Pacific Southwest Region
California, Nevada and Klamath Basin

John McCamman, Former Director of California Department of Fish and Game, Named California Condor Recovery Coordinator

Mar 21, 2012

FOR IMMEDIATE RELEASE:
March 21, 2012

Contact: Scott Flaherty 916-978-6156
scott_flaherty@fws.gov

John McCamman, Former Director of California Department of Fish and Game, Named California  Condor Recovery Coordinator

SACRAMENTO- The U.S. Fish and Wildlife Service has named John McCamman, former director of the California Department of Fish and Game, as its new California Condor Recovery Coordinator, the Service’s Pacific Southwest Region announced today.

“John’s knowledge and experience leading partnerships to conserve habitats and species will greatly further the Service’s efforts to conserve California condors as we confront new and ongoing challenges to their successful recovery,” said Ren Lohoefener, director of the Service’s Pacific Southwest Region. “He is a proven leader and expert in developing consensus around controversial wildlife conservation issues.”

In his new role, McCamman will be responsible for coordinating the Service’s efforts to recover the endangered California condor, a species whose conservation affects thousands of square miles of Federal, State, public and private lands in the western United States and Mexico, with a potentially significant impact to ongoing and future economic uses, including renewable energy. Wind energy projects in California are associated with topography and wind currents that overlap the areas ideal for soaring, nesting and foraging habitat for condors as well as bald and golden eagles. The Service-led condor recovery program includes several federal and state government agencies and non-government partners in the United States and Mexico.

“I am pleased to be a part of a multi-entity effort to grow a healthy, self-sustaining population of condors to California, other states and Mexico working to recover this iconic bird,” said McCamman. “Condor recovery in an era of unprecedented growth of wind energy presents challenges that can only be overcome when industry, government and conservationists work together to find solutions.”

Prior to joining the Service, McCamman served nearly six years with the California Department of Fish and Game (CDFG) and was the agency’s director in 2010-2011. He served as the chief of staff to California Congressman George Radanovich for nine years in Washington, D.C. and was involved in federal resources issues for the congressman, who was a member of the House Resources Committee.  McCamman has more than 15 years of experience as a local government administrator, including over seven years as county administrator in Mariposa and Shasta counties.

McCamman holds a Bachelor's degree in Political Science and Philosophy from University of California, Santa Barbara and a Master's in Public Administration from California State University, Sonoma.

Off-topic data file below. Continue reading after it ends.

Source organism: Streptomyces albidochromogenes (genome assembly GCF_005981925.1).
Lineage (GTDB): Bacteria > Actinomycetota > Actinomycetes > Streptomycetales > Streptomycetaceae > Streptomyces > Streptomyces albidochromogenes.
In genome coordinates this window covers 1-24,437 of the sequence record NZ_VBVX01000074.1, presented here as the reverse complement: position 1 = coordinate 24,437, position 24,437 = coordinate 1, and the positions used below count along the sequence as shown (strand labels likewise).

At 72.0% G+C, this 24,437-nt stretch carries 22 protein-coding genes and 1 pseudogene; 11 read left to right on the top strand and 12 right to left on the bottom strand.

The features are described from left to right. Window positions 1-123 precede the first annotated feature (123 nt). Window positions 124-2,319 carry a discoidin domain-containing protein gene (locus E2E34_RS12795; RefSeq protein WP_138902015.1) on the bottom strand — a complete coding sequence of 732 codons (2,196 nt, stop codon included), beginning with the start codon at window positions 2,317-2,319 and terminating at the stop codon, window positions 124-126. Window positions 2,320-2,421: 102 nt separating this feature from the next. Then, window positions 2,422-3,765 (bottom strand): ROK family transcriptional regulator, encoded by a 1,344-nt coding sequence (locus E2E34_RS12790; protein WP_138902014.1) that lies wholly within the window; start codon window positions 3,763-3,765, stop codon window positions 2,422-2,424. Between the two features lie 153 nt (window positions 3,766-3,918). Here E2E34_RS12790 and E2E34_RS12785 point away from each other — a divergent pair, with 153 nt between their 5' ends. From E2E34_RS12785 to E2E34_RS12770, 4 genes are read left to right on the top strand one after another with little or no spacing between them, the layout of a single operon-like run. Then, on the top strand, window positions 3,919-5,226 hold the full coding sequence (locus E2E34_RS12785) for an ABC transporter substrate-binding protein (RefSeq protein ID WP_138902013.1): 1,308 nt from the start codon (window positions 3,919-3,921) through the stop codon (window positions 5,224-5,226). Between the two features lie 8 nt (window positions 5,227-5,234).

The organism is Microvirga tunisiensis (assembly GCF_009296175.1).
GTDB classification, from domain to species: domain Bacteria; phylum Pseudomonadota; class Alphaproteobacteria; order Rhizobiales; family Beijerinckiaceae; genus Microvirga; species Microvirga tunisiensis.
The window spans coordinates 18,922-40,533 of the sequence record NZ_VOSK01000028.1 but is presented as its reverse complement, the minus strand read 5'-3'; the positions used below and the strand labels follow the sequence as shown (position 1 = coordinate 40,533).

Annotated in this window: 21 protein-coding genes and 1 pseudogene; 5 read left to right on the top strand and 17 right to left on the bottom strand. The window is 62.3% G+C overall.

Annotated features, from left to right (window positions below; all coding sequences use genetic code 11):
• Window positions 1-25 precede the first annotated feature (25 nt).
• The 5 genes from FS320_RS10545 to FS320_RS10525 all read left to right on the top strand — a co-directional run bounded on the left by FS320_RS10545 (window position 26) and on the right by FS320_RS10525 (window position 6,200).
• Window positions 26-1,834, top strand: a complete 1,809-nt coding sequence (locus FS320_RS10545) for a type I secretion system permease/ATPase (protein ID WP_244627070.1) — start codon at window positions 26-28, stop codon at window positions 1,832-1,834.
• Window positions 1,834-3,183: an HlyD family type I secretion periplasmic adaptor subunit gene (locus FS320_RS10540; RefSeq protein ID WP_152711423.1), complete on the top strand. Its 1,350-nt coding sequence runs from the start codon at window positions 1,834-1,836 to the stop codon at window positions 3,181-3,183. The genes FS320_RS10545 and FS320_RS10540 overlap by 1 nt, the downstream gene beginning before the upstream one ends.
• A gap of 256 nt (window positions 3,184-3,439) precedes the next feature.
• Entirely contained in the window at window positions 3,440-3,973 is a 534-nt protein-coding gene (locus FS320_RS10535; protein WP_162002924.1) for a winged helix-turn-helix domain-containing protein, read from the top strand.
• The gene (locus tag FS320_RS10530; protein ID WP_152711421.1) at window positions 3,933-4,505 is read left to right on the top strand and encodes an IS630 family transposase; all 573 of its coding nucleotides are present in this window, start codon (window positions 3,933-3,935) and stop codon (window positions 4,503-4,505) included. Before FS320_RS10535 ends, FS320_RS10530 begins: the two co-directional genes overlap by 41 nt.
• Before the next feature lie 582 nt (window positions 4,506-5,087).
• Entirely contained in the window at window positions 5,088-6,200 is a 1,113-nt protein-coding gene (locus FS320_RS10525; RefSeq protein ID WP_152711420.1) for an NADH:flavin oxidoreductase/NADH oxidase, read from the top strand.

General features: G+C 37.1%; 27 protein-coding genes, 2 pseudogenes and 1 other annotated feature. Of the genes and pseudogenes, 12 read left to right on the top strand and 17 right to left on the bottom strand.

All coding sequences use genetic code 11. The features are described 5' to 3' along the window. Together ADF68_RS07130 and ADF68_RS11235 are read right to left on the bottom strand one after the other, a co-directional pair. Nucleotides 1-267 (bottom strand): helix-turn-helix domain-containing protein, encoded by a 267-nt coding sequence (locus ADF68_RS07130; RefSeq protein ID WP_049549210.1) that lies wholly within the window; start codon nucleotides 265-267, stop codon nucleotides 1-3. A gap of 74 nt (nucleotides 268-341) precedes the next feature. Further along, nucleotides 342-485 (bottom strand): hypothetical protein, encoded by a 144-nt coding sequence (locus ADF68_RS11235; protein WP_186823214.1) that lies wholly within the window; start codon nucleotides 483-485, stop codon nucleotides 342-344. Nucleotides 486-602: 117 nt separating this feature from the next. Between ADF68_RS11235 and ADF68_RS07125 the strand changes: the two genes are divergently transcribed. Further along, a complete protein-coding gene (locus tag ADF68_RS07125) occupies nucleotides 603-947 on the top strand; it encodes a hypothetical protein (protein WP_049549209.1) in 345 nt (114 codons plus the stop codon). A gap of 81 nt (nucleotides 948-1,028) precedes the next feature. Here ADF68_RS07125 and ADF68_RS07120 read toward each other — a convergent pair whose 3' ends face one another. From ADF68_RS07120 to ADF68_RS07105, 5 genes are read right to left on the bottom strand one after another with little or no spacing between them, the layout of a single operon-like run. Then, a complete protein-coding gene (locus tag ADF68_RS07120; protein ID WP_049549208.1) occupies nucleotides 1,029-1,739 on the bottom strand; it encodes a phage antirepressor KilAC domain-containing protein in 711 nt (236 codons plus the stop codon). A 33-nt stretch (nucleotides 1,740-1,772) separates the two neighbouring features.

The Service-led California Condor Recovery Program is a partnership of public, private and non-profit groups, including zoos, tribes, universities, and government agencies in California, Arizona, Utah, Oregon, Idaho, and Mexico. Hopper Mountain National Wildlife Refuge Complex in southern California is home to the Service’s condor recovery effort.  McCamman will be stationed at the Pacific Southwest Regional headquarters in Sacramento.

The California condor was listed as an endangered species in 1967. By the mid-1980s, only 22 condors existed in the wild. In 1992, the Service began reintroducing captive-bred condors to the wild to reestablish the population. Today, through the efforts of many, 217 California condors are flying the skies of California, Arizona and Baja California.

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The mission of the U.S. Fish and Wildlife Service is working with others to conserve, protect, and enhance fish, wildlife, plants, and their habitats for the continuing benefit of the American people. We are both a leader and trusted partner in fish and wildlife conservation, known for our scientific excellence, stewardship of lands and natural resources, dedicated professionals, and commitment to public service.

For more information on our work and the people who make it happen in California, Nevada and Klamath Basin in Oregon, visit
www.fws.gov/cno. Photos of California condors and other wildlife are available on our Flickr site at: http://www.flickr.com/photos/usfws_pacificsw .

The Service-led California Condor Recovery Program is a partnership of public, private and non-profit groups, including zoos, tribes, universities, and government agencies in California, Arizona, Utah, Oregon, Idaho, and Mexico.